Are Nationals Park crowds lame? Two Post columnists discuss.

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Dan Steinberg and Barry Svrluga discuss what we should make of Washington fans.

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Dusty Baker on Sunday, after the Nats clinched another division title. (Photo by Katherine Frey/The Washington Post)

Until we get a Washington Post Sports Podcast, we will have to debate the thorny questions the old-fashioned way: in way-too-long blog posts.

Barry Svrluga: So I was standing on the field Sunday at Nationals Park on what appeared to be a perfect day for baseball — or for any kind of ball, for that matter. The Nationals had a chance to clinch the NL East that day, and I was excited about the chance to record history, because why else would you do this job if you didn’t get excited to record history? We don’t root for the teams, but we do root for ourselves, and wrapping up a fourth division title in six years Sunday fit better than waiting till Tuesday or dragging it out.

Anyway, in chatting with Chelsea Janes and Jorge Castillo, the subject of what the crowd might be like came up. Players ask writers about crowd size and fans more than you might guess, and Sunday — which was full of possibility — was no different. I looked at the blue sky, felt the crisp September air, and thought, “Probably 38,000 or so?”

The actual crowd: 32,627.

Now, what does this mean? (Dan, I’ll beat you to it: What does anything mean?)

I wrote about attendance and the Nats fan base Monday. And what I’ve been reminded since is that attending games is not only a financial decision, it’s a personal decision. Some people are put off by Metro delays. Others don’t like parking prices. Many will come at all costs in all conditions. Some surely are affected by the start of the NFL season, even the start of the Redskins’ season.

There just is no consensus, but it seems like a worthy topic, where there’s more to mine, so Steinberg and I thought we’d have a conversation about it. Dan, you were at the Redskins-Eagles game Sunday. Did you think that was the right place to be, and do you think any fans there were distracted by what was going on at Nats Park?

Steinberg: What does anything mean???? Love it. Let’s scrap this and talk about the meaning of life.

But anyhow: I dunno. I mean, I kind of think it would have been weird going to the Nats game Sunday only because of the possible chance to see a clinch. If you assume both the Nats and Braves had like a 70 percent chance of winning — and that’s probably high — there was still a less than 50 percent chance the clinch would actually happen Sunday. Plus, there was a very good chance the Nats would finish their game first — as they did — which would mean you’d be hanging around an emptying baseball stadium, doing nothing, on the first day of the NFL season, and that you’d only get to celebrate after following an out-of-town game on your phone. (We didn’t know the Braves and Marlins would go super long, and that that game would wind up on the big screen.)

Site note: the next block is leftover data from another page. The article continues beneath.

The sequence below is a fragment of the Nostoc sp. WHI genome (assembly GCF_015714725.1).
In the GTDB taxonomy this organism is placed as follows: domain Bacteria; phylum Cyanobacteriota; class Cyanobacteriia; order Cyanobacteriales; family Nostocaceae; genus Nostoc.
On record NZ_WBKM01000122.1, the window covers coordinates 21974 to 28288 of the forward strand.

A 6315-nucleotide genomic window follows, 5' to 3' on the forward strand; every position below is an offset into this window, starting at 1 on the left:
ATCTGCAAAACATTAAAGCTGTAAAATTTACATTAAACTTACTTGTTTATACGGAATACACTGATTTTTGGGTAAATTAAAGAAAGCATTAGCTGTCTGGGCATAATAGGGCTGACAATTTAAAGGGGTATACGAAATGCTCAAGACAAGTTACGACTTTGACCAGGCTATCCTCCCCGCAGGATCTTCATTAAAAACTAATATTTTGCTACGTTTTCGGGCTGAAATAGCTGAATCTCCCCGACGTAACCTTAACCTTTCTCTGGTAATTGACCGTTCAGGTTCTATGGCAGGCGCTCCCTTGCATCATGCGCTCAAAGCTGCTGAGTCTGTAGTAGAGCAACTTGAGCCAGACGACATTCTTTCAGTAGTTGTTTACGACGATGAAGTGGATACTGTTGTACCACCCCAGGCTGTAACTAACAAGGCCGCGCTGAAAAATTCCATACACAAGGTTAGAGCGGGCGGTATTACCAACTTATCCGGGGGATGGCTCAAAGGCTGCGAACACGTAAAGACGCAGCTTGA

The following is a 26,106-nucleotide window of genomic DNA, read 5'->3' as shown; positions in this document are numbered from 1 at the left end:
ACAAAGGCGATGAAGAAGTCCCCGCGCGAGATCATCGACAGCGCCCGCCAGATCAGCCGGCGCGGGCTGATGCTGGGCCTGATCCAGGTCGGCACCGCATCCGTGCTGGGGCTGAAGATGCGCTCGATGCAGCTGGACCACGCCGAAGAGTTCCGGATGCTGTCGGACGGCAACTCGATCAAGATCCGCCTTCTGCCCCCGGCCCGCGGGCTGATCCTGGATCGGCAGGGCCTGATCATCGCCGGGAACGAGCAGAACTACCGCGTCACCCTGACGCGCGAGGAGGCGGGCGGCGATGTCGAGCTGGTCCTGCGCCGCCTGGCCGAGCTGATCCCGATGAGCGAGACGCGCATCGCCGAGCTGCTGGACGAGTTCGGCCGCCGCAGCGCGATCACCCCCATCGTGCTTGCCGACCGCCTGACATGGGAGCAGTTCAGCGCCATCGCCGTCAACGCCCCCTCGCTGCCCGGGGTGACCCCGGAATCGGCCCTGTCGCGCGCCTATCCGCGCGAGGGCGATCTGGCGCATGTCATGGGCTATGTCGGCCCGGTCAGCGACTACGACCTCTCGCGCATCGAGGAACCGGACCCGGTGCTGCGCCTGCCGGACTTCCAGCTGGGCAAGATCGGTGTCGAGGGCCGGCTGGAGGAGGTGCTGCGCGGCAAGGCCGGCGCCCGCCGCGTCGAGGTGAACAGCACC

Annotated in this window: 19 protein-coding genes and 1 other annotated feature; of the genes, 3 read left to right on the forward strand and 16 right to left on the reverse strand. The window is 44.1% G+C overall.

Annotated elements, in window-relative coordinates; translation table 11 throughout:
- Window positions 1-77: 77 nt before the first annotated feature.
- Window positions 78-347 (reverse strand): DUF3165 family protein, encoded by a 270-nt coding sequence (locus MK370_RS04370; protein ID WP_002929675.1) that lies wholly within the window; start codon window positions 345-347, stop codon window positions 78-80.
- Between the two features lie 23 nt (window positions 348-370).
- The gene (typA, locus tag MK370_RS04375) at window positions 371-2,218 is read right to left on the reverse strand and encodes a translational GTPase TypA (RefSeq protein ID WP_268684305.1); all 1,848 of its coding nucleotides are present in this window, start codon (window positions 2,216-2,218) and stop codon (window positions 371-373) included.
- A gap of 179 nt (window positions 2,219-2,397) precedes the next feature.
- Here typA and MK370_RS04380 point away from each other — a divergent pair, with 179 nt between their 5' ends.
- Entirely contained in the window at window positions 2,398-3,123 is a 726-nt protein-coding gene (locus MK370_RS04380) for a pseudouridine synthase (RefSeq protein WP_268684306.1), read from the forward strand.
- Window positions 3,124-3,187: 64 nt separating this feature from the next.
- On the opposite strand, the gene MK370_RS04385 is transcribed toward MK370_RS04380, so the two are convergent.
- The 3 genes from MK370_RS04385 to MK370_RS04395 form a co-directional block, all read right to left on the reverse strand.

But the bigger issue is the Nats essentially clinched the division title in June. Doesn’t mean this hasn’t been an incredible season, or that it wasn’t an incredible accomplishment. But when you combine that utter inevitability and lack of drama with the uncertainty of whether it would really happen Sunday with the lure of enjoying the first Sunday of football — even if you hate the Redskins — I mean, I was not at all surprised that the crowd was average-ish. That seems right to me.

As for sensing any distraction at FedEx Field? Nah. I mean, Boz and I were a tiny bit distracted. But there was a 0 percent chance the Nats were not going to win the NL East. That doesn’t make you stare at your phone in a fit of distraction during an NFL game on Sept. 10.

Svrluga: Okay, that’s all fine, and it explains a lot about these specific circumstances on this specific Sunday. I would argue that the inevitability of the clinch should be overtaken by the enormity of the accomplishment: Baseball division titles mean more than basketball or football or hockey division titles, for whatever reason, and four in six years is a thing, and seven weeks of spring training plus 162 games don’t invite celebration, so when celebration is allowed through the door, well, then, heck yeah, take advantage of it.

But let’s get away from Sunday and think about the Nats fan base in general. What is it now, and what can it be?

I think what I’m deciding is: What it is now is what it will be. And that’s fine. As I wrote this morning, in the past six seasons, the Nats have ranked first in win total once, second twice and could finish first or second again this season. The highest they have ever ranked in attendance is 11th. Given the sizes of the stadiums and the markets in, say, Los Angeles and New York, it’s unreasonable to think the Nats are going to draw more than the Dodgers or the Yankees. They’re not. Again, that’s fine.